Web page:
Tuesday, 2 September 2008

Architectural Mini-Tutorial: 'Capturing a View Alive'

Inspired by my good friend Michael Newberry, from whose mini-tutorials on art I've learned so much, I've decided to post regular mini-tutorials on architecture to help interested readers learn a little of the elements of honest architecture.

I'm starting my first mini-tut by looking outside - which is is in fact the essence of good architecture: to link inside and outside. The very best demonstration of that principle at work is in traditional Japanese garden design, where it is considered essential to make the viewer part of the landscape.

The starting point with Japanese garden design (and in fact all good garden design), is to start from inside looking out. The main methods used to "capture a view alive" are either to link foreground and background with a middle ground, or by dynamic lines and forms leading the eye out into the landscape to capture it alive and make it part of your own space. In the words of one Japanese garden designer, the scene must lose its "thereness" so as to put the viewer into the frame.

These methods have been formalised under the principle of shakkei, or the art of using "borrowed scenery." These are some of the main elements used:

Trimming of the view eliminates non-essentials, allowing one to focus on the essence, ie., the distant view. It is traditionally common to use low clay walls, pruned hedges or low hills or embankments, but the same principle can be utilised with any material, or even (as Frank Lloyd Wright so often does) with a house ...

Capture with tree trunks. This is the most common method of linking intermediary objects -- the aim is neither to obscure the landscape nor to frame it, but to slow the eye's movement across the landscape ...
Capture with a woods. The woods itself can be a trimming line ...

Capture with the sky. Often with the sky reflected in water, or with the sky assymetrically related to a large element in teh composition, such as a mountain or, as here, a tree. The effect is much like the famous Japanese prints of Mt Fuji, where a part of the mountain sits at one side of the frame, with one side trimmed to give a thrust into empty sky (and often, as below, with the distant view trimmed by the low plantings) ...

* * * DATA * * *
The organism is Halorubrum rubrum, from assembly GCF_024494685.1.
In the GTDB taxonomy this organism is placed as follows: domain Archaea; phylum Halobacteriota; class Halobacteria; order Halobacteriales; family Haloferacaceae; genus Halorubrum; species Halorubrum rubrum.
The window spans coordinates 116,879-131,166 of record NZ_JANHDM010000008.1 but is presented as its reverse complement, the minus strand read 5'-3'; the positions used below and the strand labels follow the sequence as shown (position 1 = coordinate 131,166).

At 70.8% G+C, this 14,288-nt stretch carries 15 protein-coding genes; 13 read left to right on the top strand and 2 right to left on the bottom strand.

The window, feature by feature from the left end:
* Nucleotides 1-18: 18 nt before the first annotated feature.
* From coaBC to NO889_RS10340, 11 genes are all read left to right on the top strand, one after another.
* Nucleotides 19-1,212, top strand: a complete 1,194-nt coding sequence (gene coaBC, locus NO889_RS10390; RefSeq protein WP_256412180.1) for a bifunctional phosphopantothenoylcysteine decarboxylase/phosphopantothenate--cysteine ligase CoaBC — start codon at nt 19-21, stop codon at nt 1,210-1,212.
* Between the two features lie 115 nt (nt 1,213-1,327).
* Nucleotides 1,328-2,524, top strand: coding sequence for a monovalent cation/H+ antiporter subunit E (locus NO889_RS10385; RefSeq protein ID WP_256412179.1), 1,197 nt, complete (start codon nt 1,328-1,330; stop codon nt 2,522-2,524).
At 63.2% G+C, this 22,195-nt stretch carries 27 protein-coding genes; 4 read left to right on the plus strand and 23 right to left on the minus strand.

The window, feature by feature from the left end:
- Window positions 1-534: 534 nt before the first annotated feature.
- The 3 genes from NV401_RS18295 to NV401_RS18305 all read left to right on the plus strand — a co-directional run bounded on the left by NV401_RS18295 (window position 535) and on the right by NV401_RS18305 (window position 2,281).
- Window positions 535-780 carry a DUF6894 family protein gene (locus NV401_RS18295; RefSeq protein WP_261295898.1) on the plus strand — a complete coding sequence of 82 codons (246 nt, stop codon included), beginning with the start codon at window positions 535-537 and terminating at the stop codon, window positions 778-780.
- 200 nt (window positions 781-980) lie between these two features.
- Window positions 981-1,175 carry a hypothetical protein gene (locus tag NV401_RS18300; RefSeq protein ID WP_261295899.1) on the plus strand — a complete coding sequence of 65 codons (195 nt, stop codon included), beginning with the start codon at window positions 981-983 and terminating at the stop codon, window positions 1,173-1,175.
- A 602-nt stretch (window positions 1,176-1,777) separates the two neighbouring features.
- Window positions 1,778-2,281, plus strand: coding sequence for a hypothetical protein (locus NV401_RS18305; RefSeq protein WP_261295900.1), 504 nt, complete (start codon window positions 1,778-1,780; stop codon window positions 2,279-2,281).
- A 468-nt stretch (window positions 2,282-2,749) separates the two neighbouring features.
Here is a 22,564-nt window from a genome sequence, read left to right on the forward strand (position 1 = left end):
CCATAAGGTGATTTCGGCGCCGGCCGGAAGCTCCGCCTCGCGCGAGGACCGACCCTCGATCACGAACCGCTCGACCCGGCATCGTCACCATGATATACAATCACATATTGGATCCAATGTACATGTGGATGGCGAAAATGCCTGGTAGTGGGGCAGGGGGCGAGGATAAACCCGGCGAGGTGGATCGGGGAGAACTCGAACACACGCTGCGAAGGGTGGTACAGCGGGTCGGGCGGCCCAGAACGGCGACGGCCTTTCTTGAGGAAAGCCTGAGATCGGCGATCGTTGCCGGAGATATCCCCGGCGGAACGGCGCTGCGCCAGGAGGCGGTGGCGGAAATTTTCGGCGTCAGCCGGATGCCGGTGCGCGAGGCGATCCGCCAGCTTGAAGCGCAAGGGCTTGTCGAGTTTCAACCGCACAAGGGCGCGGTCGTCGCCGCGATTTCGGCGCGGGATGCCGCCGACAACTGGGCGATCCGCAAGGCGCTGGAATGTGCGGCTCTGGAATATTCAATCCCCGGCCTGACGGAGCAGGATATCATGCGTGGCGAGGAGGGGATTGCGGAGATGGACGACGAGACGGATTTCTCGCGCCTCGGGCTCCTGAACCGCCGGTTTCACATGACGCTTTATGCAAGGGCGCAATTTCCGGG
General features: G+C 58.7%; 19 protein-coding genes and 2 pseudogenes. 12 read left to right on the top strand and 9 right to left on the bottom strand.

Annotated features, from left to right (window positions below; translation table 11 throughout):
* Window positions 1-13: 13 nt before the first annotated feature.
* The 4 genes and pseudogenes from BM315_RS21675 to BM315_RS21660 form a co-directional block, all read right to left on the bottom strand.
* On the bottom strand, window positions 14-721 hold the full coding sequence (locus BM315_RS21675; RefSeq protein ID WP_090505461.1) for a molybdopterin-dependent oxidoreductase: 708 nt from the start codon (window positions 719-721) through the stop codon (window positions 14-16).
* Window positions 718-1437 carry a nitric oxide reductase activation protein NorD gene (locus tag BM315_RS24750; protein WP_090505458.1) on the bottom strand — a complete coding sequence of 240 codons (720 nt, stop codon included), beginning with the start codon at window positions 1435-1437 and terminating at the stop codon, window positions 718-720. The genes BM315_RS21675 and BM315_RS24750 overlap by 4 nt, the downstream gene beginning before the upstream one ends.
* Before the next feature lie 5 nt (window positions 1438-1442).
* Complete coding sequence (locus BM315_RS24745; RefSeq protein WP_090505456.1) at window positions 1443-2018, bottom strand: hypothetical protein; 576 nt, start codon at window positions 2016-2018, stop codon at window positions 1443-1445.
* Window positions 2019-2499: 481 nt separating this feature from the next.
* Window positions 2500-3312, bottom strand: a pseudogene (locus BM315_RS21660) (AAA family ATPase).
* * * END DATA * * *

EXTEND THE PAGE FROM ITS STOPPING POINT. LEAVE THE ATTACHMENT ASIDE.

Capture with an eaves. Often used as the culmination of an entrance progressional, in which the psychological feeling of containment is instilled in the processional, then release is suddenly discovered, attained at the discovery of the open vista. The broad eaves trim the sky from the composition -- often parallel to a hedge as a trimming line (or here, at Fallingwater's guest house, trimmed by the walkway canopy leading to the main house below). The essence is the broad eaves thrusting out into the landscape, stressing the horizontal open vista.Capture with a 'stone lantern.' The lantern itself is optional, but when faced with very simple scenery, with the foregrund of a moderately complex garden, the link can be made by placing an object such as a stone lantern in the foreground, and also amidst the distant scenery -- due to the simplicity, the lantern stands out, and the two objects unite foreground and background. Look closely, and you'll see it ...

You will notice that 'capturing with a picture window'does not feature here, and with good reason: In Japanese garden design, this method is considered rather vulgar.

I hope this discussion of the elements of 'capturing a view alive' has been helpful.


  1. Fascinating, PC. How often will you be posting these?
    I'm just beginning to get an understanding of line and form Japanese style after years of messing around with bonsai, and their views on architecture don't seem so very different. The way they use "empty" space is a revelation to most Westerners, I suspect.
    And if that's all too obvious and basic--well, I have no training at all in art.

  2. Just to back up KG. I don't often comment on the architectural posts, because there's often no reason to say anything, but I love them. Always interesting.

  3. Exactly my thought: fascinating.

  4. Notice how these houses all "look into" the garden and the view.
    Sadly our fixation with cinerama views means that many people "look over" their garden to focus on the view.
    I like to look for a section shaped like a cupped hand with the fingers pointing up. Drive down the thumb build the house in the palm look over the edge of your hand to the view but look into the curled fingers at your garden.
    Simple model – but effective. Views are often static while your garden is changing every day. Garden to the north on an upwards slope and view to the west - for the sundowner.

  5. KG: As often as I'm able. Look out for another one this week. :-)

    Mark & Jeff: Thanks. Nice to hear.

    Owen: "... many people "look over" their garden to focus on the view..," and for the most part their gardens are intended to be seen from the outside, especially by passersby, while the garden's owners are tucked up inside behind their net curtains.


    Your point is well made. Claude Megson used to insist that every house have two views with two contrasting qualities, one distant and one closer, with the contrast making each much richer.

  6. Hi Peter, this is a great idea! I hope to see many more to come. Sadly Michael has been slacking off-- maybe he exhausted his cache of knowledge? haha, not likely :)


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